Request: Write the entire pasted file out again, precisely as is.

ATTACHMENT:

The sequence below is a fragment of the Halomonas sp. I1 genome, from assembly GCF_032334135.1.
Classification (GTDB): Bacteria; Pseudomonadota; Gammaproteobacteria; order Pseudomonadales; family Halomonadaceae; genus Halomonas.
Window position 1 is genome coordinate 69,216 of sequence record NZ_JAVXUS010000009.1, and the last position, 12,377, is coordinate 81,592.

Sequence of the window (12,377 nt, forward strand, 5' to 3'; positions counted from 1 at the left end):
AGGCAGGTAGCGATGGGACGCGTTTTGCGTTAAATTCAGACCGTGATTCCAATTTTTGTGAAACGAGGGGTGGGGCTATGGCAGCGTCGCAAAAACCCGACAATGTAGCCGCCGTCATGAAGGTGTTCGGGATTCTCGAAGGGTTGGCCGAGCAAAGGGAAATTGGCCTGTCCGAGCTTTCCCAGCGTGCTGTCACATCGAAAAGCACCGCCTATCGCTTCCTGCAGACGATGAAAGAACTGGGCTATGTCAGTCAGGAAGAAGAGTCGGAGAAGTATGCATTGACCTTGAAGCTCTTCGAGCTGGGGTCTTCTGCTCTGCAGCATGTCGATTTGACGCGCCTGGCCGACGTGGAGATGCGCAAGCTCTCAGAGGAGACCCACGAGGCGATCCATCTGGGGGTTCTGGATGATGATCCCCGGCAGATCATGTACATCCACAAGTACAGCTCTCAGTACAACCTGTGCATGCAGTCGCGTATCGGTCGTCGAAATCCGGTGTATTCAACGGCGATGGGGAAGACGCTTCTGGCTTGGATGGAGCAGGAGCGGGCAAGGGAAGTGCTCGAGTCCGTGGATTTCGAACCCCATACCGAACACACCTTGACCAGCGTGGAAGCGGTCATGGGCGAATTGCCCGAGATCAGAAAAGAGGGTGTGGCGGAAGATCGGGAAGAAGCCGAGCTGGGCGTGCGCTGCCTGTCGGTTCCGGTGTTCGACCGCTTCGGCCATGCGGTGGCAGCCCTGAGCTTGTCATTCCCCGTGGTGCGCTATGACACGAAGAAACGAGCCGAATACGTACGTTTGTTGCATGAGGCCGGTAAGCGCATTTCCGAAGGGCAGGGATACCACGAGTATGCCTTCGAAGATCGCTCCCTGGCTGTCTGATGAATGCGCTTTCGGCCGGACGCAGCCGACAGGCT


The sequence below is a fragment of the Halomonas sp. I1 genome, from assembly GCF_032334135.1.
Classification (GTDB): Bacteria; Pseudomonadota; Gammaproteobacteria; order Pseudomonadales; family Halomonadaceae; genus Halomonas.
Window position 1 is genome coordinate 69,216 of sequence record NZ_JAVXUS010000009.1, and the last position, 12,377, is coordinate 81,592.

Sequence of the window (12,377 nt, forward strand, 5' to 3'; positions counted from 1 at the left end):
AGGCAGGTAGCGATGGGACGCGTTTTGCGTTAAATTCAGACCGTGATTCCAATTTTTGTGAAACGAGGGGTGGGGCTATGGCAGCGTCGCAAAAACCCGACAATGTAGCCGCCGTCATGAAGGTGTTCGGGATTCTCGAAGGGTTGGCCGAGCAAAGGGAAATTGGCCTGTCCGAGCTTTCCCAGCGTGCTGTCACATCGAAAAGCACCGCCTATCGCTTCCTGCAGACGATGAAAGAACTGGGCTATGTCAGTCAGGAAGAAGAGTCGGAGAAGTATGCATTGACCTTGAAGCTCTTCGAGCTGGGGTCTTCTGCTCTGCAGCATGTCGATTTGACGCGCCTGGCCGACGTGGAGATGCGCAAGCTCTCAGAGGAGACCCACGAGGCGATCCATCTGGGGGTTCTGGATGATGATCCCCGGCAGATCATGTACATCCACAAGTACAGCTCTCAGTACAACCTGTGCATGCAGTCGCGTATCGGTCGTCGAAATCCGGTGTATTCAACGGCGATGGGGAAGACGCTTCTGGCTTGGATGGAGCAGGAGCGGGCAAGGGAAGTGCTCGAGTCCGTGGATTTCGAACCCCATACCGAACACACCTTGACCAGCGTGGAAGCGGTCATGGGCGAATTGCCCGAGATCAGAAAAGAGGGTGTGGCGGAAGATCGGGAAGAAGCCGAGCTGGGCGTGCGCTGCCTGTCGGTTCCGGTGTTCGACCGCTTCGGCCATGCGGTGGCAGCCCTGAGCTTGTCATTCCCCGTGGTGCGCTATGACACGAAGAAACGAGCCGAATACGTACGTTTGTTGCATGAGGCCGGTAAGCGCATTTCCGAAGGGCAGGGATACCACGAGTATGCCTTCGAAGATCGCTCCCTGGCTGTCTGATGAATGCGCTTTCGGCCGGACGCAGCCGACAGGCT